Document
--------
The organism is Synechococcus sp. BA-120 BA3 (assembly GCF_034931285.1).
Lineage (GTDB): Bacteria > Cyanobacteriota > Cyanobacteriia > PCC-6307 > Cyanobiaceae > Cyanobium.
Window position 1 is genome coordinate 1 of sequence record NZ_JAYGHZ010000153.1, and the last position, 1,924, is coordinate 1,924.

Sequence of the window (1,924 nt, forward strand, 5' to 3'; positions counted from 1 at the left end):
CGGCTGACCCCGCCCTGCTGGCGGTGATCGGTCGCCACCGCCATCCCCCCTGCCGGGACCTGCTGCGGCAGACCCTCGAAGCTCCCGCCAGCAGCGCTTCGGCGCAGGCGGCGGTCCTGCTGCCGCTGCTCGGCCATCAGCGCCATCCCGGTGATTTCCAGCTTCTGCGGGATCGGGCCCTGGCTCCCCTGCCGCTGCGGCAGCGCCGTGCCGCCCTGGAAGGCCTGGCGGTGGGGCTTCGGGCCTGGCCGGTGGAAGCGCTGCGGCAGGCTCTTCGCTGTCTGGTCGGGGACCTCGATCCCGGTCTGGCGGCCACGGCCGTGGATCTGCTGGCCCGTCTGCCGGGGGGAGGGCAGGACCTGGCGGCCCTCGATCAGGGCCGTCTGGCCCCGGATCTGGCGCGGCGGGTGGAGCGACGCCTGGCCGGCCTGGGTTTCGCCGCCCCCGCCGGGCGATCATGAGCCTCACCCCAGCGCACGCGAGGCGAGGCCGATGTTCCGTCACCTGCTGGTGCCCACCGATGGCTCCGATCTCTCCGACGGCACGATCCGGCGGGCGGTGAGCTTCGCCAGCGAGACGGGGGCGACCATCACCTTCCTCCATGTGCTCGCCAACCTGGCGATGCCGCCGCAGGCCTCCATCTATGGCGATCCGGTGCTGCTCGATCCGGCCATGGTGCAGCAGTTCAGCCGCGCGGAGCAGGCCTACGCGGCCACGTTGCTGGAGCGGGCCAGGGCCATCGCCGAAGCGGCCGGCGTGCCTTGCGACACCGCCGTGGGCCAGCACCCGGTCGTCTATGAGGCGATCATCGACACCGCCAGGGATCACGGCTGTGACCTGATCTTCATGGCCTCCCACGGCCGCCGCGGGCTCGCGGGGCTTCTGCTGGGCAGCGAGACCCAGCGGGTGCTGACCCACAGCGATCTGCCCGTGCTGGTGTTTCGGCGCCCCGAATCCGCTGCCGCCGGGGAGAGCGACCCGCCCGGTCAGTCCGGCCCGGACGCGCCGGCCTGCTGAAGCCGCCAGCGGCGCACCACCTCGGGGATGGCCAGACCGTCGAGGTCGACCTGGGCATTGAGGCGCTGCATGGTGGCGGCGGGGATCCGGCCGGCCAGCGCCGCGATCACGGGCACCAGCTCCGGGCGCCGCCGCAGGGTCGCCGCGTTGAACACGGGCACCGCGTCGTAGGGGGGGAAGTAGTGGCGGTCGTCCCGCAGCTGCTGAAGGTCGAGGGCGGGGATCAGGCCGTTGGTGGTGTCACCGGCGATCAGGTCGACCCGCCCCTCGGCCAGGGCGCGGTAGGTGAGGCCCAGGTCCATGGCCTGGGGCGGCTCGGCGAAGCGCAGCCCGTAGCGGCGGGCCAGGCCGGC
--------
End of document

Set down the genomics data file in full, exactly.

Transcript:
The organism is Synechococcus sp. BA-120 BA3 (assembly GCF_034931285.1).
Lineage (GTDB): Bacteria > Cyanobacteriota > Cyanobacteriia > PCC-6307 > Cyanobiaceae > Cyanobium.
Window position 1 is genome coordinate 1 of sequence record NZ_JAYGHZ010000153.1, and the last position, 1,924, is coordinate 1,924.

Sequence of the window (1,924 nt, forward strand, 5' to 3'; positions counted from 1 at the left end):
CGGCTGACCCCGCCCTGCTGGCGGTGATCGGTCGCCACCGCCATCCCCCCTGCCGGGACCTGCTGCGGCAGACCCTCGAAGCTCCCGCCAGCAGCGCTTCGGCGCAGGCGGCGGTCCTGCTGCCGCTGCTCGGCCATCAGCGCCATCCCGGTGATTTCCAGCTTCTGCGGGATCGGGCCCTGGCTCCCCTGCCGCTGCGGCAGCGCCGTGCCGCCCTGGAAGGCCTGGCGGTGGGGCTTCGGGCCTGGCCGGTGGAAGCGCTGCGGCAGGCTCTTCGCTGTCTGGTCGGGGACCTCGATCCCGGTCTGGCGGCCACGGCCGTGGATCTGCTGGCCCGTCTGCCGGGGGGAGGGCAGGACCTGGCGGCCCTCGATCAGGGCCGTCTGGCCCCGGATCTGGCGCGGCGGGTGGAGCGACGCCTGGCCGGCCTGGGTTTCGCCGCCCCCGCCGGGCGATCATGAGCCTCACCCCAGCGCACGCGAGGCGAGGCCGATGTTCCGTCACCTGCTGGTGCCCACCGATGGCTCCGATCTCTCCGACGGCACGATCCGGCGGGCGGTGAGCTTCGCCAGCGAGACGGGGGCGACCATCACCTTCCTCCATGTGCTCGCCAACCTGGCGATGCCGCCGCAGGCCTCCATCTATGGCGATCCGGTGCTGCTCGATCCGGCCATGGTGCAGCAGTTCAGCCGCGCGGAGCAGGCCTACGCGGCCACGTTGCTGGAGCGGGCCAGGGCCATCGCCGAAGCGGCCGGCGTGCCTTGCGACACCGCCGTGGGCCAGCACCCGGTCGTCTATGAGGCGATCATCGACACCGCCAGGGATCACGGCTGTGACCTGATCTTCATGGCCTCCCACGGCCGCCGCGGGCTCGCGGGGCTTCTGCTGGGCAGCGAGACCCAGCGGGTGCTGACCCACAGCGATCTGCCCGTGCTGGTGTTTCGGCGCCCCGAATCCGCTGCCGCCGGGGAGAGCGACCCGCCCGGTCAGTCCGGCCCGGACGCGCCGGCCTGCTGAAGCCGCCAGCGGCGCACCACCTCGGGGATGGCCAGACCGTCGAGGTCGACCTGGGCATTGAGGCGCTGCATGGTGGCGGCGGGGATCCGGCCGGCCAGCGCCGCGATCACGGGCACCAGCTCCGGGCGCCGCCGCAGGGTCGCCGCGTTGAACACGGGCACCGCGTCGTAGGGGGGGAAGTAGTGGCGGTCGTCCCGCAGCTGCTGAAGGTCGAGGGCGGGGATCAGGCCGTTGGTGGTGTCACCGGCGATCAGGTCGACCCGCCCCTCGGCCAGGGCGCGGTAGGTGAGGCCCAGGTCCATGGCCTGGGGCGGCTCGGCGAAGCGCAGCCCGTAGCGGCGGGCCAGGCCGGC